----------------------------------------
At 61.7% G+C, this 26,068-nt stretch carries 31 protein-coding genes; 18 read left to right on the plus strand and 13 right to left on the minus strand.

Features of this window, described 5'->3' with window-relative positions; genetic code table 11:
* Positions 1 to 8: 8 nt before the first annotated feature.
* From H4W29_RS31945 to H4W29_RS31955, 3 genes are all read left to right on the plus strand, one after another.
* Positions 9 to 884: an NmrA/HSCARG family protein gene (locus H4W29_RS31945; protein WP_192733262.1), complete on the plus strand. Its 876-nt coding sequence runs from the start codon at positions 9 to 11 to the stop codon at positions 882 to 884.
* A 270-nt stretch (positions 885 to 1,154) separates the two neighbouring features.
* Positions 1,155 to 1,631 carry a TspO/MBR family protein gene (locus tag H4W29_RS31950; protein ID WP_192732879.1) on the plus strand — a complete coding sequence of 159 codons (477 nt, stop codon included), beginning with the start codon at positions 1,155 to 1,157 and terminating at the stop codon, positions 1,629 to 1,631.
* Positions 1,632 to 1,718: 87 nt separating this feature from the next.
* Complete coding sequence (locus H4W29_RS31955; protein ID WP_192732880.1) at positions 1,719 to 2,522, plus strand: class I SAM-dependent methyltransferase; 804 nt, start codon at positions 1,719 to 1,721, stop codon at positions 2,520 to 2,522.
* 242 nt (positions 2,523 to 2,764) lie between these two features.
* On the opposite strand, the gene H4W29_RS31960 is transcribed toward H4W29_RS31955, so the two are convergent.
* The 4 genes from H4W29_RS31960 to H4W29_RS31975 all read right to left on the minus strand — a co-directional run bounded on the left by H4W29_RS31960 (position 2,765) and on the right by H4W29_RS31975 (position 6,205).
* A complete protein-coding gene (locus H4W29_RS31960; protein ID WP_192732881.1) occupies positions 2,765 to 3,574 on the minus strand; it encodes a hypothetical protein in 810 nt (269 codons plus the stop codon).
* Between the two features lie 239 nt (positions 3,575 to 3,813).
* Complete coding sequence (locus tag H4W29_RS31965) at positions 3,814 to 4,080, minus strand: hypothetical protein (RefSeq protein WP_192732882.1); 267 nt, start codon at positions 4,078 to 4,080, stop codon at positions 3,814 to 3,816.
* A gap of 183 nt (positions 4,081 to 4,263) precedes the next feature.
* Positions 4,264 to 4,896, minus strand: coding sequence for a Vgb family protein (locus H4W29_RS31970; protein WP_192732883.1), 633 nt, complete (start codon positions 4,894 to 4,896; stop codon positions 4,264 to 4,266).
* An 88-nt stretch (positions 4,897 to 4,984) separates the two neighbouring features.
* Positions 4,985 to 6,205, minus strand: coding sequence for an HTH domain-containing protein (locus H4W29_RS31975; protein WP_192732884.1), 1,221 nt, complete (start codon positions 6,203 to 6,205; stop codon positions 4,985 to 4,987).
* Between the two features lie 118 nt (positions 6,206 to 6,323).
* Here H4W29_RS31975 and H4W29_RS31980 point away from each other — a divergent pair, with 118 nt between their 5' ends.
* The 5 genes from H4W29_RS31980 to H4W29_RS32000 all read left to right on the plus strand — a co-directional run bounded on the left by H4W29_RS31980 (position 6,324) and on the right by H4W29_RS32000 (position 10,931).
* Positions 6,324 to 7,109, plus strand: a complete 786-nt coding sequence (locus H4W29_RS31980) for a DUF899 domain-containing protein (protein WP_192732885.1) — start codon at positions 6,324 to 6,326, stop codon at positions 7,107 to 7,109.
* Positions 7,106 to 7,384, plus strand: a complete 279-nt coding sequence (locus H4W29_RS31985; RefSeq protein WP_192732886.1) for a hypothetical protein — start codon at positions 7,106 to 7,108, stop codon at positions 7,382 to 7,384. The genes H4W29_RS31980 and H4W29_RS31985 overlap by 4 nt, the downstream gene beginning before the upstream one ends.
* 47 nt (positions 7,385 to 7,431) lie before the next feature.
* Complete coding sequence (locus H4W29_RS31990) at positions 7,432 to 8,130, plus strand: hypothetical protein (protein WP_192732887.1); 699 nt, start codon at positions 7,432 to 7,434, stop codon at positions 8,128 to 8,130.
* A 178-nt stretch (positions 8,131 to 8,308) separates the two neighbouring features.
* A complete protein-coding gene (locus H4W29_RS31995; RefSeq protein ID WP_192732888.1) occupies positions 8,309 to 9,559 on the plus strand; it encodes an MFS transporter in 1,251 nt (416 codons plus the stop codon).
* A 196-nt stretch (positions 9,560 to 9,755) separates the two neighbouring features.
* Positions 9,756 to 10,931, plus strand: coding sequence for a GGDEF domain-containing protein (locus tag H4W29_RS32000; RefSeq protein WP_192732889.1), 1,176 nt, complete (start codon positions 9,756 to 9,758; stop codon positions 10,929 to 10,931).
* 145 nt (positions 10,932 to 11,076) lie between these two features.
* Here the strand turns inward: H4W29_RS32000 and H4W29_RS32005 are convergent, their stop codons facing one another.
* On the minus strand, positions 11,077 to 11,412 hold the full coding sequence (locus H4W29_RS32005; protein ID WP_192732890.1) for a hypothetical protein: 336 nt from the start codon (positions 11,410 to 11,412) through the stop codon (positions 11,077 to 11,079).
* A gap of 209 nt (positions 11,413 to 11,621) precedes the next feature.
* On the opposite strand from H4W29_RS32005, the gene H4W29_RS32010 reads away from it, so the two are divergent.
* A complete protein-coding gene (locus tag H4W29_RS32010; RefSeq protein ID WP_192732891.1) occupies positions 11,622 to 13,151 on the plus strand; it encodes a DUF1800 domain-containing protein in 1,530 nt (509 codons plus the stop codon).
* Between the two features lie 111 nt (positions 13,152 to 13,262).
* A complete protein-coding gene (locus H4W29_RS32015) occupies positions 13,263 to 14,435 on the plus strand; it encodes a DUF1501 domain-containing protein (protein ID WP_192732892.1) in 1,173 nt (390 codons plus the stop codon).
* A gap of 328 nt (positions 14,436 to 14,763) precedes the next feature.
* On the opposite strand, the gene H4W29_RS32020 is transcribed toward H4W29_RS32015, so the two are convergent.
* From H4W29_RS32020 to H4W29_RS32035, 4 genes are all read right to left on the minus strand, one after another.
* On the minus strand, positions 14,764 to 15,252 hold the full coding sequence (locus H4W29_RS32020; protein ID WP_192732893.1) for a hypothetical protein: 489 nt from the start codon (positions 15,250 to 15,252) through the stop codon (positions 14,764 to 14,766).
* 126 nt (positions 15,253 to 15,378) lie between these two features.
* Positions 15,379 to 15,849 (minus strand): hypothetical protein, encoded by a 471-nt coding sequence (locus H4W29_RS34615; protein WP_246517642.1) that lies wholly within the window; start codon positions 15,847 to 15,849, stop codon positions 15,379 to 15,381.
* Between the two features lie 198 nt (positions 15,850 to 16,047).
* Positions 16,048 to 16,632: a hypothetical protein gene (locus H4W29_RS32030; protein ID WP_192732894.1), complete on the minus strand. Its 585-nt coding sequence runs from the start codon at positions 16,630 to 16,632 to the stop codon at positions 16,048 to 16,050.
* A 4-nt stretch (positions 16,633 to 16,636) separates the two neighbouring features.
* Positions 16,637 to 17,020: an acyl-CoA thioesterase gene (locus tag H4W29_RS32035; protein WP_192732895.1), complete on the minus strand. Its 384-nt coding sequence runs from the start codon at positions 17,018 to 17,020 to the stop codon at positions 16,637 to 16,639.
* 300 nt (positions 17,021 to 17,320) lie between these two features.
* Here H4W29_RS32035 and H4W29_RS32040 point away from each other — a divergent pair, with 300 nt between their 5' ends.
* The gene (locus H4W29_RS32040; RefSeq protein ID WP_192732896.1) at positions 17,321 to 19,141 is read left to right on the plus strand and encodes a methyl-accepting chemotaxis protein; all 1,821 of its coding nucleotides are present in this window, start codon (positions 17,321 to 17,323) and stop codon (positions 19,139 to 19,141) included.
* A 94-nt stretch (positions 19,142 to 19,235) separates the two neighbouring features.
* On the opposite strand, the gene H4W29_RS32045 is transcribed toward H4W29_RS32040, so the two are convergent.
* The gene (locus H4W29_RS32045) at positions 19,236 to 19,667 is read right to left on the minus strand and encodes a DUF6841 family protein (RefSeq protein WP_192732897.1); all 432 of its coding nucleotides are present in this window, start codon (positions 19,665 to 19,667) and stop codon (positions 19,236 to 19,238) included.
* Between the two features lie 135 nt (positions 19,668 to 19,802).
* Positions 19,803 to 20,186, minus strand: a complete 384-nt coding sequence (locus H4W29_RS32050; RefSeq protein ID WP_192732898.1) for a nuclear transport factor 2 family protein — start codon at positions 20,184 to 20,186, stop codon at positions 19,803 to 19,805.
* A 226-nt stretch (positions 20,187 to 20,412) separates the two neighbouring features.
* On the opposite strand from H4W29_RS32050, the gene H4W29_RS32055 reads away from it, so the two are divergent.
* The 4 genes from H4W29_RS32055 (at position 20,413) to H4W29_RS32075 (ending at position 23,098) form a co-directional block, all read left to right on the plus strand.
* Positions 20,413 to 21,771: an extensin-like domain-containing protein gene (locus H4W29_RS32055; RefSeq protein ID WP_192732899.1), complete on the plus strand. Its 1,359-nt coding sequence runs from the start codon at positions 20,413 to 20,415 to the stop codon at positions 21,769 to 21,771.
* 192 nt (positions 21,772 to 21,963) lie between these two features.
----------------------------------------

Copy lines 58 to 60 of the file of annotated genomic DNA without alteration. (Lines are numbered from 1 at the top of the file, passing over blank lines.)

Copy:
* On the opposite strand from H4W29_RS32050, the gene H4W29_RS32055 reads away from it, so the two are divergent.
* The 4 genes from H4W29_RS32055 (at position 20,413) to H4W29_RS32075 (ending at position 23,098) form a co-directional block, all read left to right on the plus strand.
* Positions 20,413 to 21,771: an extensin-like domain-containing protein gene (locus H4W29_RS32055; RefSeq protein ID WP_192732899.1), complete on the plus strand. Its 1,359-nt coding sequence runs from the start codon at positions 20,413 to 20,415 to the stop codon at positions 21,769 to 21,771.